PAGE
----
5 Amazing Canadian Winter Adventures

Are you looking for something new to do this winter? Check out these five awesome, all-Canadian outdoor adventures:

Credit: Bearpaw Heli-Skiing

Are you looking for something new to do this winter? Check out these awesome, all-Canadian outdoor adventures:

Shred First Descents, BC

Heli- and cat-ski operations in BC’s Kootenay, Monashee and Cariboo mountains, as well as near Whistler and in the Rockies, tend to hog much of the press and leave the five operations in northern BC off-radar — which means the north has plenty of first-descents waiting to be skied. Bearpaw Heli-Skiing, just east of Prince George, and Skeena Cat Skiing, near Smithers, are two of the newest NBC operators, having both opened up only a year ago. Within its 4,800-sq-km tenure, Bearpaw offers virgin snow in the McGregor, Dezaiko, Misinchinka and Hart ranges. Skeena Cat Skiing treads through a 600-sq-km tenure, overlapping with Skeena Heli-Skiing (established 2004), and promises unskied routes in the Babine Range’s glades, bowls and steeps. Simply put, if you want to boldly ski where no one has skied before, these two operations can make it happen daily. Skeena Cat Skiing is $450 per person/day (day ski) or $700 to $800 per person/day (10-person private group, all-inclusive); Bearpaw Heli-Skiing is $2,250 to $2,365 per person/day (four-person private group, all-inclusive).

Start Here: bearpawheliskiing.com & skeenacatskiing.com

Winter Cave Adventures, BC & AB

From October until May each year, the well-loved experience of Vancouver Island’s Horne Lake Caves dramatically changes from cool and quiet to wet and wild. This is the secret: caving need not be serene. Spelunkers are invited to delve into the depths of the Earth alongside cascading waterfalls and underground rivers; these roaring water features pump up adrenaline well beyond summertime levels. Dress to get wet — very wet. Also, for Rocky Mountain travellers: if Sunshine Village and Lake Louise are iced-out and you’ve had your fill of snowshoeing, Canmore Cave Adventures will take you deep into nearby Rat’s Nest Cave. Unlike the Jekyll & Hyde personality of Horne Lake Caves, Rat’s Nest stays an even five degrees Celsius every day of the year, so you may actually need to peel off a layer upon starting the descent. Prices, $69 (Horne Lake); $105 to $145 (Canmore).

Start Here: hornelake.comcanmorecavetours.com

Ski-Tour the Nearest Frontier, QC

Are you familiar with Abitibi-Témiscamingue? This region in western Quebec, about 2.5 hours east of Timmins, ON (via Hwy 117 S) or six hours northwest of Montreal (via Hwy 117 N), is a 65,000-sq-km adventure mecca of lakes, rivers, woodland and unbridled potential for winter recreation, yet remains off-radar to many outsiders. While certainly no secret to the area’s 145,000 residents, tourism is a burgeoning industry in Abitibi-Témiscamingue — crowds and high-prices are not on the ledger. Pack your cross-country or snowshoe gear to explore this region properly, starting in Parc national d’Aiguebelle. Offering 38 km of backcountry nordic trails, the park is best experienced in either the three-day/two-night tour dubbed “The Faults,” or the four-day/three-night “Northern Getaway;” varying-difficulty routes that link together rustic shelters for comfy overnight touring. Cabin prices range from $67 to $100 per night for two people; baggage services start at $12, one-way; park admission is $6.50 per adult.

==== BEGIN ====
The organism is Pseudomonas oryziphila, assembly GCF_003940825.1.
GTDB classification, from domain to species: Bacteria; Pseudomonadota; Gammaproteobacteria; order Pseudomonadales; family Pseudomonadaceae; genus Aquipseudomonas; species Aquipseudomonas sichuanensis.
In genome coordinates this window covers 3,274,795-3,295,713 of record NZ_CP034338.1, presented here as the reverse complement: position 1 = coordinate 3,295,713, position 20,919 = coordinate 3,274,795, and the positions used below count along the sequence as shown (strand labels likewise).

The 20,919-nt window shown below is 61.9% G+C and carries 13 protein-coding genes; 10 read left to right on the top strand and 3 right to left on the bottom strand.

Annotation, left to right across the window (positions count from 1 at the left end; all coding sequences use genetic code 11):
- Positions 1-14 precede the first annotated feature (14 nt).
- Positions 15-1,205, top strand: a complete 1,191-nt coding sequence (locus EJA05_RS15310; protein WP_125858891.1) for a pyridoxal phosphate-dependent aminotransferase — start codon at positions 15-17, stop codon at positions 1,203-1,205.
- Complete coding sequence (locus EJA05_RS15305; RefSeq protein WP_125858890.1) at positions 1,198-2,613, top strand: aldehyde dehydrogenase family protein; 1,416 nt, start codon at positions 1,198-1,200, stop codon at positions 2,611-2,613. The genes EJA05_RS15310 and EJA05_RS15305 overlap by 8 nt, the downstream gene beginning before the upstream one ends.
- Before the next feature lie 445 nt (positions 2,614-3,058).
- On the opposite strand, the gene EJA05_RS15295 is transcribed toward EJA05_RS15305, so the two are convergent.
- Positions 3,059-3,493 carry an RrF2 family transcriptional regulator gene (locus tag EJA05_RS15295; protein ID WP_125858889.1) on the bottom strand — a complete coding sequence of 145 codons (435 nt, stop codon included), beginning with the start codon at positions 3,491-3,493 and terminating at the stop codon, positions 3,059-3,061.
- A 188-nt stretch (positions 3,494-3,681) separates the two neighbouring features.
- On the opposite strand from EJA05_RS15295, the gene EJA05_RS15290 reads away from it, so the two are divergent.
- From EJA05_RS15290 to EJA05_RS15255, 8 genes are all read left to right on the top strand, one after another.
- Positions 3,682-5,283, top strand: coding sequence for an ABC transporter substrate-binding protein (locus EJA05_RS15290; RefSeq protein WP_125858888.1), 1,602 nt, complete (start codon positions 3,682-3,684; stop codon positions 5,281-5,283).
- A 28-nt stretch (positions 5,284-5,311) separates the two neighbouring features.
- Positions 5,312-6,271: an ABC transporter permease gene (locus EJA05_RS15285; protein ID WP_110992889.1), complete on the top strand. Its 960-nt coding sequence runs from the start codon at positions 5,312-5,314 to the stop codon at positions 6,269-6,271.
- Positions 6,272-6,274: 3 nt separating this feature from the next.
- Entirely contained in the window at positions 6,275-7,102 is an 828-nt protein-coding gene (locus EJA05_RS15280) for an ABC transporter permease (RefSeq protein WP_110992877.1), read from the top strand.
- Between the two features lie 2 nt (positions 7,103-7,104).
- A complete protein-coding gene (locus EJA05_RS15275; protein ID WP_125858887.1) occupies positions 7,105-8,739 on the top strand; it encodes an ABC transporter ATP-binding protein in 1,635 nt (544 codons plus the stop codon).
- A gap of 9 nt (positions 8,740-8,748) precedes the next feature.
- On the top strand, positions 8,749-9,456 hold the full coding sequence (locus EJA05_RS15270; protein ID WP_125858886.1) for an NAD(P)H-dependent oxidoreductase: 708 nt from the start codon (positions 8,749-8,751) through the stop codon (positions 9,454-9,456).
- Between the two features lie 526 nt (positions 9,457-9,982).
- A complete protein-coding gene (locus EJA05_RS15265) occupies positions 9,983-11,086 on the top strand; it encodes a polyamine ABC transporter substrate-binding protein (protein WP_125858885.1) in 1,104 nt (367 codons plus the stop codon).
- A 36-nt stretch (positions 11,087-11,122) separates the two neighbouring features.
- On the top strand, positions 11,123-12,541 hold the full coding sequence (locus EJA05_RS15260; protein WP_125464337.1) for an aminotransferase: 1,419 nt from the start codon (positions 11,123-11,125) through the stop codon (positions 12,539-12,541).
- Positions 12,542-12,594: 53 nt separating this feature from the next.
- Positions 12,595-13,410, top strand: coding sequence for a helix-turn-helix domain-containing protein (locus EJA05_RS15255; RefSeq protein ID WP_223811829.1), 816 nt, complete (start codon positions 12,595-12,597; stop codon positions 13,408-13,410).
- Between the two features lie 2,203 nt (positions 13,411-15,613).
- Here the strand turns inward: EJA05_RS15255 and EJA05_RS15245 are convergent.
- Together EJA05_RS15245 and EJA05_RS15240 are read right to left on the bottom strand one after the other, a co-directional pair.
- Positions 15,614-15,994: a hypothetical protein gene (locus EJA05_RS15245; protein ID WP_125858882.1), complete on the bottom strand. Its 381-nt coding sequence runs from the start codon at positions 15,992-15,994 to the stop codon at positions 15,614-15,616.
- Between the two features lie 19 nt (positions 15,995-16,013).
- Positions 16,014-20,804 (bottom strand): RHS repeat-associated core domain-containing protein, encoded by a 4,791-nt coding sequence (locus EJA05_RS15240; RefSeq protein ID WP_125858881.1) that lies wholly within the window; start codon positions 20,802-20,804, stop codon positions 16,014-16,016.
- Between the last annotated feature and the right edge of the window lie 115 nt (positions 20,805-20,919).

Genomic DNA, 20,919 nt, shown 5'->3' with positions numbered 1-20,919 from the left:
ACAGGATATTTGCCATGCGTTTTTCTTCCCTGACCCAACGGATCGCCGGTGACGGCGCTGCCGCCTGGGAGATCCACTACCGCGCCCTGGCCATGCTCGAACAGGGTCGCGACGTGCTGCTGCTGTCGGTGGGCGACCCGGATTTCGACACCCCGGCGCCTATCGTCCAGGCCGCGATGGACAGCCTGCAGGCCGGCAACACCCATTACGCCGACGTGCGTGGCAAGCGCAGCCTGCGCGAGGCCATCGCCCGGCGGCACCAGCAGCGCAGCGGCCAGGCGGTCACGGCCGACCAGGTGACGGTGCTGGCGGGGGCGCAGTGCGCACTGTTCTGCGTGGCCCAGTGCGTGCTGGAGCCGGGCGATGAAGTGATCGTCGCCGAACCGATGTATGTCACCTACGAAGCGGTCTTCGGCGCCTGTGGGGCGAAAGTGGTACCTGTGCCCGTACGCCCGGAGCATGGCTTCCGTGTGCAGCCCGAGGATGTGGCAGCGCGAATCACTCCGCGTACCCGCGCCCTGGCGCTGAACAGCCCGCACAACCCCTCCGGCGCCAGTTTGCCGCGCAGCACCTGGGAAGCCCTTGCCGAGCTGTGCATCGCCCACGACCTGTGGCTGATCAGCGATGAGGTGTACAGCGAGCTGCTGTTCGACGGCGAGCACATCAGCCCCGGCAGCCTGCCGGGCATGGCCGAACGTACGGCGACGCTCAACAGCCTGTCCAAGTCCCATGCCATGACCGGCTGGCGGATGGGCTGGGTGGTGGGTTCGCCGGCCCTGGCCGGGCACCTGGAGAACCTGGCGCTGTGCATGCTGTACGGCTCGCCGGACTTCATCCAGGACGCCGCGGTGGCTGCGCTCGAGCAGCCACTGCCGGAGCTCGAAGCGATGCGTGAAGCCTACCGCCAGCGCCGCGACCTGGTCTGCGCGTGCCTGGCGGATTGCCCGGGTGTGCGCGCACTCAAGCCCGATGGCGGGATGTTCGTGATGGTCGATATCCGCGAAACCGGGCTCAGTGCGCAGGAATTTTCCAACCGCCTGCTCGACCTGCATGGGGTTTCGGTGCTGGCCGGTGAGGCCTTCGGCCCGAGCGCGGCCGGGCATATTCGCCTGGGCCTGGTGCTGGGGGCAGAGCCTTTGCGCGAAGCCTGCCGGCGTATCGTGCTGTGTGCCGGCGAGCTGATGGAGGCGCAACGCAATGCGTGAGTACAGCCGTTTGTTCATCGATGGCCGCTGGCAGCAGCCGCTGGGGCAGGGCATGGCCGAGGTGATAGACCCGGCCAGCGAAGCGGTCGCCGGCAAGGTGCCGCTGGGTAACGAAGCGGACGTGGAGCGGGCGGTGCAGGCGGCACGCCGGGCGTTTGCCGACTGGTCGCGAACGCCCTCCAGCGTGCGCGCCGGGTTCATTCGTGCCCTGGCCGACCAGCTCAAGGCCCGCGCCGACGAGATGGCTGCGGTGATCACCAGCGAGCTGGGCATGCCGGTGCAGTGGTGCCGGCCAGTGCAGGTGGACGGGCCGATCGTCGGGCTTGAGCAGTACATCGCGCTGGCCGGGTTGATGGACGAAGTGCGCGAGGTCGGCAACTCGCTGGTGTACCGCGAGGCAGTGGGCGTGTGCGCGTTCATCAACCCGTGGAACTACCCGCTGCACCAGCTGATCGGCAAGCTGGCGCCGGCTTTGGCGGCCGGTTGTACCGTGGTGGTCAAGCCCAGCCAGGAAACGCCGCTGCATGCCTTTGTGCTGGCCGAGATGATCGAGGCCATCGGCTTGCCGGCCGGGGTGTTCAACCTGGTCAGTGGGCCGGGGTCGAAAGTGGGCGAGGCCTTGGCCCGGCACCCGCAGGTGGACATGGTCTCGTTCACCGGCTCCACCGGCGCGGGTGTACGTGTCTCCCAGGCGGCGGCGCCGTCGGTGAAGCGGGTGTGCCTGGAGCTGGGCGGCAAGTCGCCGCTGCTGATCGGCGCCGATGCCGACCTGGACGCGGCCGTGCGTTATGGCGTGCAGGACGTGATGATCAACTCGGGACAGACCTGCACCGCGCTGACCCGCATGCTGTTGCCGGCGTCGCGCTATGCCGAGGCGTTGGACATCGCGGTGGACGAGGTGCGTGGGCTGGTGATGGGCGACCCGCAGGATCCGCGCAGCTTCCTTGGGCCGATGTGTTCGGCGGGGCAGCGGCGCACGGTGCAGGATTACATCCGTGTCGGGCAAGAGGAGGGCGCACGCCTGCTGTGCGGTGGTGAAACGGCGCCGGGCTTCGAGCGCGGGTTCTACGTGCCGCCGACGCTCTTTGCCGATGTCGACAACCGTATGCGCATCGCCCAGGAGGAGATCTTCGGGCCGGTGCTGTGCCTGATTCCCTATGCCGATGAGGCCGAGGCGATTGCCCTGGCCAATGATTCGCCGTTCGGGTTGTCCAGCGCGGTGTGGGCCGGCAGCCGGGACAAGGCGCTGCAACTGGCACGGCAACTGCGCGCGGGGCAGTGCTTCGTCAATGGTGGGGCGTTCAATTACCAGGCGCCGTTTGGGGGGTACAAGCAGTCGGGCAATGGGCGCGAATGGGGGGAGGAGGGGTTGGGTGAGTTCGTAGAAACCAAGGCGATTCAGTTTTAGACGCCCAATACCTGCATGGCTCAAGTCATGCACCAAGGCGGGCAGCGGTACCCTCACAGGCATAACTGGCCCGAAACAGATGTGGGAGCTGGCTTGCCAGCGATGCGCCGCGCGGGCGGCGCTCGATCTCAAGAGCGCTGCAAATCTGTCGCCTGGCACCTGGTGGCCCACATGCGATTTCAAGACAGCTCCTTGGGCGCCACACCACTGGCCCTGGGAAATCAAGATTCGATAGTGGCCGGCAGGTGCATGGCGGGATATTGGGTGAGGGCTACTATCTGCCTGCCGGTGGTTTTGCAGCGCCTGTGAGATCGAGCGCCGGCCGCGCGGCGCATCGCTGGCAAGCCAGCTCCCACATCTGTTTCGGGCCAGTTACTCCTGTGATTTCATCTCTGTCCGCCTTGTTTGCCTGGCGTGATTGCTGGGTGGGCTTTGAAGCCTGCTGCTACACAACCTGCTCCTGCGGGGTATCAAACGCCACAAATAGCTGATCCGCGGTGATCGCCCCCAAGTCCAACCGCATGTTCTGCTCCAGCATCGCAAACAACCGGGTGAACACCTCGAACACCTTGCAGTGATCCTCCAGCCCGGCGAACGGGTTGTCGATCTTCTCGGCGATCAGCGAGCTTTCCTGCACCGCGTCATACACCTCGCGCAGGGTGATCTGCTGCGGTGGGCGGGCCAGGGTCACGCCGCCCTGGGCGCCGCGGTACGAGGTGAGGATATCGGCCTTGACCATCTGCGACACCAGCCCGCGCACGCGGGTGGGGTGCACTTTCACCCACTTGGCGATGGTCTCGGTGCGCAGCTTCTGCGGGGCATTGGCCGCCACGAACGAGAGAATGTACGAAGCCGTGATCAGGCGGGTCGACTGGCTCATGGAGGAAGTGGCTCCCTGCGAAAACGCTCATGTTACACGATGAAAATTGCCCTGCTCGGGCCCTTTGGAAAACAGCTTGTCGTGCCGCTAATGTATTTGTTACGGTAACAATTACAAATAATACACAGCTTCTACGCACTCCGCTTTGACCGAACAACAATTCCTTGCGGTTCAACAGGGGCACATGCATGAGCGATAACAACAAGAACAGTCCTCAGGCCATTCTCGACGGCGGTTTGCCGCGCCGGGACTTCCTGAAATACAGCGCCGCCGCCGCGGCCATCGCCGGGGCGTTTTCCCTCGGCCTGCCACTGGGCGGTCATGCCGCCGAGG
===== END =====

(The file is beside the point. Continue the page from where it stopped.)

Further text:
Start Here: abitibi-temiscamingue-tourism.org

Heli Harp Seal Excursion, QC

Often thought of as purely a summertime cottage destination, every late-February through mid-March the Iles de la Madeleine is home to an unbearably cute wildlife experience: seal observation. Offered by Chateau Madelinot as a four-day/three-night package, hotel guests are heli-lifted from the seaside inn to the frozen ice floes of the Gulf of St. Lawrence to get up-close-and-personal with fluffy harp seals. With a knowledgeable and engaging guide (and a supplied Mustang Survival Suit) you will wander the ice, photographing and observing white-coat seal pups — newly born and discovering the world under the eye of their speckle-skinned parents. Hundreds of thousands of these seals crawl onto the ice during birthing season; it is a phenomenon that must be seen to be believed. Package prices range from $1,315 to $1,513 per person.

Start Here: hotelsilesdelamadeleine.com

Unknown Parks, QC

Pingualuit, Kuururjuaq,  Tursujuq —  it’s likely you haven’t visited Nunavik’s three national parks (Tursujuq  having officially opened in July of 2013). In fact, you may have never even heard of them. But what’s not immediately certain, perhaps, is why you would go there. In one word: adventure. During the winter season, these parks are best explored in March and April, when temperatures have mellowed out from their extreme Arctic lows, daylight hours are longer and icepack and Aurora Borealis are still in their prime. For 2014, Parc national Kuururjuaq is offering a guided alpine snowshoe expedition through traditional Inuit territory (March 3 to 8); expect wildlife (possibly polar bears) and unique cultural experiences throughout. Parc national Pingualuit is home to an even more adventurous, seven-day, camp-to-camp, guided backcountry ski expedition through expansive Arctic tundra en route to the otherwordly Pingualuit Crater and more natural wonders and cultural sites (March and April, 2014). Discover a unique edge-of-the-Earth region only a few will ever see, yet is located just a couple of hours’ flight from Montreal.

Start Here: nunavikparks.ca